All too frequently the intent of a decedent is thwarted by the way she has titled her property. What happens is the decedent leaves a will saying something to the effect “I leave my account at XYZ Bank to my children, equally.” However, the account at XYZ Bank is titled in the name of the decedent and one of the children, with a provision that it is joint tenancy. Under the law the general rule is that the titling of property, in this case the bank account, takes precedence over the provisions of the will, so the child who was named on the account becomes the sole owner to the exclusion of the other children. The reason for this is that the designation of the account as “joint tenancy” automatically passes title to the account to the named child immediately upon the death of the decedent, leaving nothing for the will to act upon. If the account had only a few hundred dollars in it, this is usually not a big problem, but if the account had several thousands of dollars, it can lead to hurt feelings and potentially divide the family.
This situation illustrates why an estate plan needs to have a comprehensive approach. It shouldn’t be done piece meal. Every step, every action, must be taken with the overall plan in mind.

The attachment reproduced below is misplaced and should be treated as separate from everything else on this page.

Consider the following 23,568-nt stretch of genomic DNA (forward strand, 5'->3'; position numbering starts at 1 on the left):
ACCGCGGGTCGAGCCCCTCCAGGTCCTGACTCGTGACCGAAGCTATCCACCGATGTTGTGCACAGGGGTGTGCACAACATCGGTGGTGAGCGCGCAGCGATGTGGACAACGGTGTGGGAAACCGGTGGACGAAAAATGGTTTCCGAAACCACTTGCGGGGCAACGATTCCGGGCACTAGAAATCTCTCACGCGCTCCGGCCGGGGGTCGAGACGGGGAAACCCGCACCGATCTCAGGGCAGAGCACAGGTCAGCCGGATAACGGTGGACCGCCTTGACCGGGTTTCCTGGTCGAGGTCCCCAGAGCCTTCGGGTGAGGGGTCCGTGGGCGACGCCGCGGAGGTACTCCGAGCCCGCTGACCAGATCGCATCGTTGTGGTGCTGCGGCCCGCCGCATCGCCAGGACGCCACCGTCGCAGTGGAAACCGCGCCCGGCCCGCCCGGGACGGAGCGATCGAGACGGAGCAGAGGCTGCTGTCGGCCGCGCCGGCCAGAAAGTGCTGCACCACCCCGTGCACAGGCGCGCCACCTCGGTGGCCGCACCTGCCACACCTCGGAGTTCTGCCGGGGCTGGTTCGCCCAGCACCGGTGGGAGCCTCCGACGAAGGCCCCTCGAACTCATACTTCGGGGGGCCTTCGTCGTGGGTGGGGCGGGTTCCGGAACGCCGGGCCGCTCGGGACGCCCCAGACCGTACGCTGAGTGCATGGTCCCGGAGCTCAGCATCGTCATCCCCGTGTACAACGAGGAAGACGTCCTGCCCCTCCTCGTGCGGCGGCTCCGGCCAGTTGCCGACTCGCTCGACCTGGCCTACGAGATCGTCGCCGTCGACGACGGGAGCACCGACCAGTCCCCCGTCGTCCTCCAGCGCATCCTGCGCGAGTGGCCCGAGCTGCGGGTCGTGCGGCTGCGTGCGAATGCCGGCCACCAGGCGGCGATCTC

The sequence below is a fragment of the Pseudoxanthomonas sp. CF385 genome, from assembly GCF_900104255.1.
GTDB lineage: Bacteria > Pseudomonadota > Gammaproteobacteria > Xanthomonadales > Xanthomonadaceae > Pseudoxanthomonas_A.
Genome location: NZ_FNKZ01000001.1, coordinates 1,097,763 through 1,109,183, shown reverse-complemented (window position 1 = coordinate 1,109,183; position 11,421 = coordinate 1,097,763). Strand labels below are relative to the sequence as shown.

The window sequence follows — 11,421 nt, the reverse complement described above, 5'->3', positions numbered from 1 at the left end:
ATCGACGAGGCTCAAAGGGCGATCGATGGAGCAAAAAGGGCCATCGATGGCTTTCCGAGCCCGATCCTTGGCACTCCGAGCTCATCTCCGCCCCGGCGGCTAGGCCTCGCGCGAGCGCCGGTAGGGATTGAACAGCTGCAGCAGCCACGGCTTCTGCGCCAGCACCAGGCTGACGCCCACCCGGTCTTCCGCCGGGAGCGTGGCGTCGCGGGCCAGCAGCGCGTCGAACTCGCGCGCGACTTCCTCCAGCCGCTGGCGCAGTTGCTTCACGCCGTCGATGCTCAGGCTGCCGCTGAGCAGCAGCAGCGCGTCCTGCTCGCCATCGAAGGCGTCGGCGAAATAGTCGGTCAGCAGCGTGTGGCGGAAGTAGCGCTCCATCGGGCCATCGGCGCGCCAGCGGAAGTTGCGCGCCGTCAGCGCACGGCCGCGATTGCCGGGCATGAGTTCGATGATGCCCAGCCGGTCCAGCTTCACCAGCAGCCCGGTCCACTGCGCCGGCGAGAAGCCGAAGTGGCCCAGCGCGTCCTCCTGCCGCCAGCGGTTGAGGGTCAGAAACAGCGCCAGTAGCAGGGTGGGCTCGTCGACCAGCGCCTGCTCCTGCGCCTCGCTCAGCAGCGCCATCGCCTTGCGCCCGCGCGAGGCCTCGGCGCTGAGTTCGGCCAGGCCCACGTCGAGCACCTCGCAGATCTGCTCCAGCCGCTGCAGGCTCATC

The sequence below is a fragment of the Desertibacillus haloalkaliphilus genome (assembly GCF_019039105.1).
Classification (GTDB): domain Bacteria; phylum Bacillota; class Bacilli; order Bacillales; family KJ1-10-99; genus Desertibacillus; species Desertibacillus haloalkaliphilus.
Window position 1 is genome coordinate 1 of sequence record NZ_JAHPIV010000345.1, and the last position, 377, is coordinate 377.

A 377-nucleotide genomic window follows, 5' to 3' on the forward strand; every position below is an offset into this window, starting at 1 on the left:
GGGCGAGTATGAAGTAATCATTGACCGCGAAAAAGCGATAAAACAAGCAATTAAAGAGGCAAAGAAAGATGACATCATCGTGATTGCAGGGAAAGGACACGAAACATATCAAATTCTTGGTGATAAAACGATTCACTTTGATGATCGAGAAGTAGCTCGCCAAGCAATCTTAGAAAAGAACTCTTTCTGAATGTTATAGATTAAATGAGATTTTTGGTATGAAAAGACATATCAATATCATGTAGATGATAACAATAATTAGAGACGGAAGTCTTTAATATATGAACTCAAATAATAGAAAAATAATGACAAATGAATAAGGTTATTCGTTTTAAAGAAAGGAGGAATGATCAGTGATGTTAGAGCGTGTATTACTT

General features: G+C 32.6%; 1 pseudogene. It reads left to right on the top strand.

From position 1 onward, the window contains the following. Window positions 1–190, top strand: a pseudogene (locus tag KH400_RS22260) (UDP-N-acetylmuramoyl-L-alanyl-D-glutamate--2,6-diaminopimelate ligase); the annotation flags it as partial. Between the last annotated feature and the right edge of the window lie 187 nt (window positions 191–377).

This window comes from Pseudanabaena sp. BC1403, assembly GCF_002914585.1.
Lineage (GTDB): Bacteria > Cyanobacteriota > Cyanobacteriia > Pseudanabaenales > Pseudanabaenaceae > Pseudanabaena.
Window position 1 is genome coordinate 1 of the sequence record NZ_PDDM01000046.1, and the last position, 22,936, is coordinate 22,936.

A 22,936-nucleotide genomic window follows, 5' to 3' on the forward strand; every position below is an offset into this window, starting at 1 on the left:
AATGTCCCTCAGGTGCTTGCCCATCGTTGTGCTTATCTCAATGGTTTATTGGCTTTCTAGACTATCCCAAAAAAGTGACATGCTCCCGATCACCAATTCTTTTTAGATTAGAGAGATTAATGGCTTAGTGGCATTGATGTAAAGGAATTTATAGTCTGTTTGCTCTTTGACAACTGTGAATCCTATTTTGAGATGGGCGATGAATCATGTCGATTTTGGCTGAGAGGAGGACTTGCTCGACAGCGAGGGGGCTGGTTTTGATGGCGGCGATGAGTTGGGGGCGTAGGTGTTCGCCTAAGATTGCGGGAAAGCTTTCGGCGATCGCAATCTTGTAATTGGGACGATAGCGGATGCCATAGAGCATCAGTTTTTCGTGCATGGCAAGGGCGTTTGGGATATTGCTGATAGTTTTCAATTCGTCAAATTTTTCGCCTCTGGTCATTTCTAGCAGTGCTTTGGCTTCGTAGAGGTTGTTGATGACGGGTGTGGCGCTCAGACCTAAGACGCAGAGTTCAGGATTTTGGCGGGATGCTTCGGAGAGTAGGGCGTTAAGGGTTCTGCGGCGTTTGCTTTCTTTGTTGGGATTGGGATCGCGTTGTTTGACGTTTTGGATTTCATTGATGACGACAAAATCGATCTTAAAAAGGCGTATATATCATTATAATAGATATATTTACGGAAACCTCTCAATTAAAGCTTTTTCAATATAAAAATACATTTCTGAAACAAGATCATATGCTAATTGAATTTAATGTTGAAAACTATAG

In a situation where the way in which property is titled conflicts with the provisions of a will, there is some potential relief. Under the “account of convenience” doctrine, if the other children can show that the decedent set up the account for her convenience, such as so that the one, named child can help pay the bills, and not as an estate planning technique, there is a good chance the titling of the account will be ignored and the account will pass as indicated by the will.
Obviously, this requires contesting the estate distribution, involves filing a lawsuit and having a trial or at least an evidentiary hearing. It’s far better to make sure things are set up they way the decedent wants before her death, which is why you should always consult an experienced attorney in any type of estate plan. If you have estate or other legal questions, please contact us.